Scientists say they have definitive evidence for water-ice on the surface of the Moon.
The ice deposits are found at both the north and south poles, and are likely to be ancient in origin.
The result comes from an instrument on India's Chandrayaan-1 spacecraft, which explored the Moon between 2008 and 2009.
The distribution of the ice deposits is patchy. At the lunar south pole, most of the ice is concentrated in craters. At the northern pole, the water-ice is both more sparse and more widely spread.
The Moon Mineralogy Mapper (M3) instrument aboard Chandrayaan identified three specific signatures of water-ice at the lunar surface.
M3 not only picked up the reflective properties one would expect from ice, but was able to directly measure the distinctive way its molecules absorb infrared light. This meant that it could differentiate between liquid water and vapour and solid ice.
Temperatures on the Moon can reach a searing 100C in daytime, which doesn't provide the best conditions for the survival of surface ice.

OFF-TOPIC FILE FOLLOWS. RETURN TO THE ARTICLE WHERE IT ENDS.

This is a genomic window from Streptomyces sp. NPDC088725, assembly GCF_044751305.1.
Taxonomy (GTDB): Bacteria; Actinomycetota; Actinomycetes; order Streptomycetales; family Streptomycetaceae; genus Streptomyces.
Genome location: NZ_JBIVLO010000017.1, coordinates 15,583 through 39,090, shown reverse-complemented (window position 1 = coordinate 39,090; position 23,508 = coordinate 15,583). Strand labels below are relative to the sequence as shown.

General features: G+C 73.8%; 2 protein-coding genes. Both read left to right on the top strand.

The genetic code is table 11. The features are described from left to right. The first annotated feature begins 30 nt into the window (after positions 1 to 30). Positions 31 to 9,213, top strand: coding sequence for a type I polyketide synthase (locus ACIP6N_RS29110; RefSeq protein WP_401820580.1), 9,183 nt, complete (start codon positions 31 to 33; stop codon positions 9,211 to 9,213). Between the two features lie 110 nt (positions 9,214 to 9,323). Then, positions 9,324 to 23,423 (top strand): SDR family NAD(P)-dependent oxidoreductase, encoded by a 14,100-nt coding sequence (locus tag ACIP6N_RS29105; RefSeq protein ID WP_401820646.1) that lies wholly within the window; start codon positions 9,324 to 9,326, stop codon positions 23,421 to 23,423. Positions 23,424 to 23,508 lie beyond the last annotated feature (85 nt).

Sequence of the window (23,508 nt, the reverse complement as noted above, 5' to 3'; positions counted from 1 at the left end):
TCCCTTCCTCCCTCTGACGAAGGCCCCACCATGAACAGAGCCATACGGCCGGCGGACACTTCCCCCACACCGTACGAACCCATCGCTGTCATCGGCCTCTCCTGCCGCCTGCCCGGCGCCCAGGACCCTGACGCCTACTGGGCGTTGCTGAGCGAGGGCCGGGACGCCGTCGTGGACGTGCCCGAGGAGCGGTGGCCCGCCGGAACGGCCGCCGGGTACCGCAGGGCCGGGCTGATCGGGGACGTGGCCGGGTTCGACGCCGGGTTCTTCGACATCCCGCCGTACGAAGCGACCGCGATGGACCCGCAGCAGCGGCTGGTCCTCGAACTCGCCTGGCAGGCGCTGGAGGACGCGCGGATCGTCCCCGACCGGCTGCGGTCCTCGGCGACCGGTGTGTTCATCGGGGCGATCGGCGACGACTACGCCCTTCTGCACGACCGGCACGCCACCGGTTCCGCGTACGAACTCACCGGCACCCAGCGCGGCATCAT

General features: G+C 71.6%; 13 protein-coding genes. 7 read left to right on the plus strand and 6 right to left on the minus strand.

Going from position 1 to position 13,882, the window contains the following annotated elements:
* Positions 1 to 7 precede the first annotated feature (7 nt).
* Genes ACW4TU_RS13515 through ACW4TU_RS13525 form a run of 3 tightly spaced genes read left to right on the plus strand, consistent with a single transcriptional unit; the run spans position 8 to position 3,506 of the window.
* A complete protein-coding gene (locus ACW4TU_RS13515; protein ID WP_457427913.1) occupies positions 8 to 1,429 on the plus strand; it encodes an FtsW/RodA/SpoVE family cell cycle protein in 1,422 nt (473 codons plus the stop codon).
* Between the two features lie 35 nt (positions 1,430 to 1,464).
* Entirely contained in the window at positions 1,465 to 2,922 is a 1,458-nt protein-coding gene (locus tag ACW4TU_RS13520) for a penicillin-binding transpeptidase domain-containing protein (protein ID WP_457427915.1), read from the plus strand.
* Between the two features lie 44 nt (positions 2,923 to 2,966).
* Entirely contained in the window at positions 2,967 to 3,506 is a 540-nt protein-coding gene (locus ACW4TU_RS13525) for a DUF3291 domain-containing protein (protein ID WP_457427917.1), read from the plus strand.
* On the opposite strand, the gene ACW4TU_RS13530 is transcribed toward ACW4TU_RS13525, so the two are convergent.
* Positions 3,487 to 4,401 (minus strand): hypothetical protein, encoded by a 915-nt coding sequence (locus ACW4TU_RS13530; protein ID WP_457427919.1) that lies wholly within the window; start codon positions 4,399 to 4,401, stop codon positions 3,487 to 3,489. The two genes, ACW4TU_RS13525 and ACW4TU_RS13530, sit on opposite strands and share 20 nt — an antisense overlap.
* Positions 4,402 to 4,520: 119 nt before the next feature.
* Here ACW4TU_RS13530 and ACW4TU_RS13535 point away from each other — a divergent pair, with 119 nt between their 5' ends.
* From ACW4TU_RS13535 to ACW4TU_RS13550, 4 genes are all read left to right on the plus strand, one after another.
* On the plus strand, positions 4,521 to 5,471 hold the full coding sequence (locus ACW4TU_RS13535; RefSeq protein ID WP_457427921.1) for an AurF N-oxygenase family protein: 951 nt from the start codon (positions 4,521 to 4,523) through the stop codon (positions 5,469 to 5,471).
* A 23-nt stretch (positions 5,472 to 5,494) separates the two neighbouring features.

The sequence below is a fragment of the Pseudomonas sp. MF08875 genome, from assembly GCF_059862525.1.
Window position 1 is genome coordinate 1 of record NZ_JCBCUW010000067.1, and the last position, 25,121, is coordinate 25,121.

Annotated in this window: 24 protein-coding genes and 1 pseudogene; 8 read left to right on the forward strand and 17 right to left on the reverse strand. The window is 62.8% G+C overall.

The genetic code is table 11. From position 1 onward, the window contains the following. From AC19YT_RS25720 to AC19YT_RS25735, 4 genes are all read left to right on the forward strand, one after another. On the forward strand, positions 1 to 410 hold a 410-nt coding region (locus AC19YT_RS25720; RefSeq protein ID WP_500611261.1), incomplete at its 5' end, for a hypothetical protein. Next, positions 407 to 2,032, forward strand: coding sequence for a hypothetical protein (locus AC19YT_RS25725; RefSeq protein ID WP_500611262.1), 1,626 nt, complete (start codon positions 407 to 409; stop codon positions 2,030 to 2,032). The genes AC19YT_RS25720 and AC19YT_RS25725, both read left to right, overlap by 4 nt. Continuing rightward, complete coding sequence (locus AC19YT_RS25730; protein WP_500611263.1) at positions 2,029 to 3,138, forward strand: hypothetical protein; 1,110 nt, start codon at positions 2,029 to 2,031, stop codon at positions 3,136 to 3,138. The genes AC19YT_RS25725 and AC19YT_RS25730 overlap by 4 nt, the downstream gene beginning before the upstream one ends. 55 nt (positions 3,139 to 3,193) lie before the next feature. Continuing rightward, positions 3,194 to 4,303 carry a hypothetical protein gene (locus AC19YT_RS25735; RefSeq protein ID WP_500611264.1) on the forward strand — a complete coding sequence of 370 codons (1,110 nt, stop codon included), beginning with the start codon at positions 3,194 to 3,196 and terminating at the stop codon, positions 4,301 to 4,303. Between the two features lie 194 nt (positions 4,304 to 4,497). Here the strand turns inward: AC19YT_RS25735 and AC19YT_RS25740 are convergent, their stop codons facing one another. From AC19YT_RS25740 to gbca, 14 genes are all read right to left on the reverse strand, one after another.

But because the Moon is tilted on its axis by about 1.54 degrees, there are places at the lunar poles that never see daylight.
Scientists estimate that temperatures in permanently shadowed craters at the Moon's poles do not rise above -157C (-250F). This would create an environment where deposits of water-ice could remain stable for long periods.
The result supports previous indirect detections of surface ice at the Moon's south pole. However, those results could potentially be explained by other phenomena - such as unusually reflective lunar soil.
If there's enough ice sitting at the surface - within the top few millimetres - the water might be accessible as a resource for future human missions to the Moon.
It could potentially be turned into drinking water for the occupants of a lunar base, or "split" into hydrogen and oxygen for rocket fuel. The split oxygen could also be used by astronauts for breathing.
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